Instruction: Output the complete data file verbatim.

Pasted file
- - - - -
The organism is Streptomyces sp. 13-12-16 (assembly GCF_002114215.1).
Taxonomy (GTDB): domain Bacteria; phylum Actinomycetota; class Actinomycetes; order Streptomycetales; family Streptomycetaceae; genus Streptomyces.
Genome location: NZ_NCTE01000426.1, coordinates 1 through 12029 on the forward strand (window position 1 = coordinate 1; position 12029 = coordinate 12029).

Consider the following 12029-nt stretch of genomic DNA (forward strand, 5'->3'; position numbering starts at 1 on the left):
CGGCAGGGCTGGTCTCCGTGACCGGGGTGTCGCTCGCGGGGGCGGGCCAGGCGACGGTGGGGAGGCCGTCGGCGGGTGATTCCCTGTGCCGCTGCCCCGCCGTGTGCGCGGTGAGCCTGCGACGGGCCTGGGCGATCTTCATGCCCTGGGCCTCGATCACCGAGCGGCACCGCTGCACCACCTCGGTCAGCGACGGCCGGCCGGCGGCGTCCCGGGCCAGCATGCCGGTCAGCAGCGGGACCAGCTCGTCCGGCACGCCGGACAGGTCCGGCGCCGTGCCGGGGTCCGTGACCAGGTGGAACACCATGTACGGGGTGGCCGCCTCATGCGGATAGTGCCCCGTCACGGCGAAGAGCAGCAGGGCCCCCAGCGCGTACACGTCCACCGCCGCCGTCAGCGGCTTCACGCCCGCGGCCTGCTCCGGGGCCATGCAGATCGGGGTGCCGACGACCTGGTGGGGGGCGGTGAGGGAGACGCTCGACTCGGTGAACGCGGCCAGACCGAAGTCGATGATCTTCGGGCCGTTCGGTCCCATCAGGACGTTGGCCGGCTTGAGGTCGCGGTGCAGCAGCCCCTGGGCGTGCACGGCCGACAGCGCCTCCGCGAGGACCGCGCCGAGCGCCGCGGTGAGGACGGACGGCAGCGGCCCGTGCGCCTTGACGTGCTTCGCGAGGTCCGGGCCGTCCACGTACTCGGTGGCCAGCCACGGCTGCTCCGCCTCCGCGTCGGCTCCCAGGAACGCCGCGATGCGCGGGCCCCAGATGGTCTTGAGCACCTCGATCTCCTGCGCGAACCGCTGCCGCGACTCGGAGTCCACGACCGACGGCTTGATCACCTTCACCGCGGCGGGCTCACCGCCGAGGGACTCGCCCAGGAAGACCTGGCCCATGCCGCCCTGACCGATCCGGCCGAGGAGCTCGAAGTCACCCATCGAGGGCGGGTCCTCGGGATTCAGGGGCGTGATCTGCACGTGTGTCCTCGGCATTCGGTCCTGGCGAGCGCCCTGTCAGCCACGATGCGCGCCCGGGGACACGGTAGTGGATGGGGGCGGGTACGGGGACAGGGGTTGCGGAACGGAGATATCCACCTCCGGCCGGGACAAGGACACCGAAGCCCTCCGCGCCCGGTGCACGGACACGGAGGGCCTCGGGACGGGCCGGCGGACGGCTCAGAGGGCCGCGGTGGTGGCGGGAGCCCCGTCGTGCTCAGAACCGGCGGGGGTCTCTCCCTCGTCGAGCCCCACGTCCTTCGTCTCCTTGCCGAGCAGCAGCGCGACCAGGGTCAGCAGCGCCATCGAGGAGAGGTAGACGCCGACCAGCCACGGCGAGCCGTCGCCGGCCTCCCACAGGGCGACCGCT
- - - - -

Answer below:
The organism is Streptomyces sp. 13-12-16 (assembly GCF_002114215.1).
Taxonomy (GTDB): domain Bacteria; phylum Actinomycetota; class Actinomycetes; order Streptomycetales; family Streptomycetaceae; genus Streptomyces.
Genome location: NZ_NCTE01000426.1, coordinates 1 through 12029 on the forward strand (window position 1 = coordinate 1; position 12029 = coordinate 12029).

Consider the following 12029-nt stretch of genomic DNA (forward strand, 5'->3'; position numbering starts at 1 on the left):
CGGCAGGGCTGGTCTCCGTGACCGGGGTGTCGCTCGCGGGGGCGGGCCAGGCGACGGTGGGGAGGCCGTCGGCGGGTGATTCCCTGTGCCGCTGCCCCGCCGTGTGCGCGGTGAGCCTGCGACGGGCCTGGGCGATCTTCATGCCCTGGGCCTCGATCACCGAGCGGCACCGCTGCACCACCTCGGTCAGCGACGGCCGGCCGGCGGCGTCCCGGGCCAGCATGCCGGTCAGCAGCGGGACCAGCTCGTCCGGCACGCCGGACAGGTCCGGCGCCGTGCCGGGGTCCGTGACCAGGTGGAACACCATGTACGGGGTGGCCGCCTCATGCGGATAGTGCCCCGTCACGGCGAAGAGCAGCAGGGCCCCCAGCGCGTACACGTCCACCGCCGCCGTCAGCGGCTTCACGCCCGCGGCCTGCTCCGGGGCCATGCAGATCGGGGTGCCGACGACCTGGTGGGGGGCGGTGAGGGAGACGCTCGACTCGGTGAACGCGGCCAGACCGAAGTCGATGATCTTCGGGCCGTTCGGTCCCATCAGGACGTTGGCCGGCTTGAGGTCGCGGTGCAGCAGCCCCTGGGCGTGCACGGCCGACAGCGCCTCCGCGAGGACCGCGCCGAGCGCCGCGGTGAGGACGGACGGCAGCGGCCCGTGCGCCTTGACGTGCTTCGCGAGGTCCGGGCCGTCCACGTACTCGGTGGCCAGCCACGGCTGCTCCGCCTCCGCGTCGGCTCCCAGGAACGCCGCGATGCGCGGGCCCCAGATGGTCTTGAGCACCTCGATCTCCTGCGCGAACCGCTGCCGCGACTCGGAGTCCACGACCGACGGCTTGATCACCTTCACCGCGGCGGGCTCACCGCCGAGGGACTCGCCCAGGAAGACCTGGCCCATGCCGCCCTGACCGATCCGGCCGAGGAGCTCGAAGTCACCCATCGAGGGCGGGTCCTCGGGATTCAGGGGCGTGATCTGCACGTGTGTCCTCGGCATTCGGTCCTGGCGAGCGCCCTGTCAGCCACGATGCGCGCCCGGGGACACGGTAGTGGATGGGGGCGGGTACGGGGACAGGGGTTGCGGAACGGAGATATCCACCTCCGGCCGGGACAAGGACACCGAAGCCCTCCGCGCCCGGTGCACGGACACGGAGGGCCTCGGGACGGGCCGGCGGACGGCTCAGAGGGCCGCGGTGGTGGCGGGAGCCCCGTCGTGCTCAGAACCGGCGGGGGTCTCTCCCTCGTCGAGCCCCACGTCCTTCGTCTCCTTGCCGAGCAGCAGCGCGACCAGGGTCAGCAGCGCCATCGAGGAGAGGTAGACGCCGACCAGCCACGGCGAGCCGTCGCCGGCCTCCCACAGGGCGACCGCT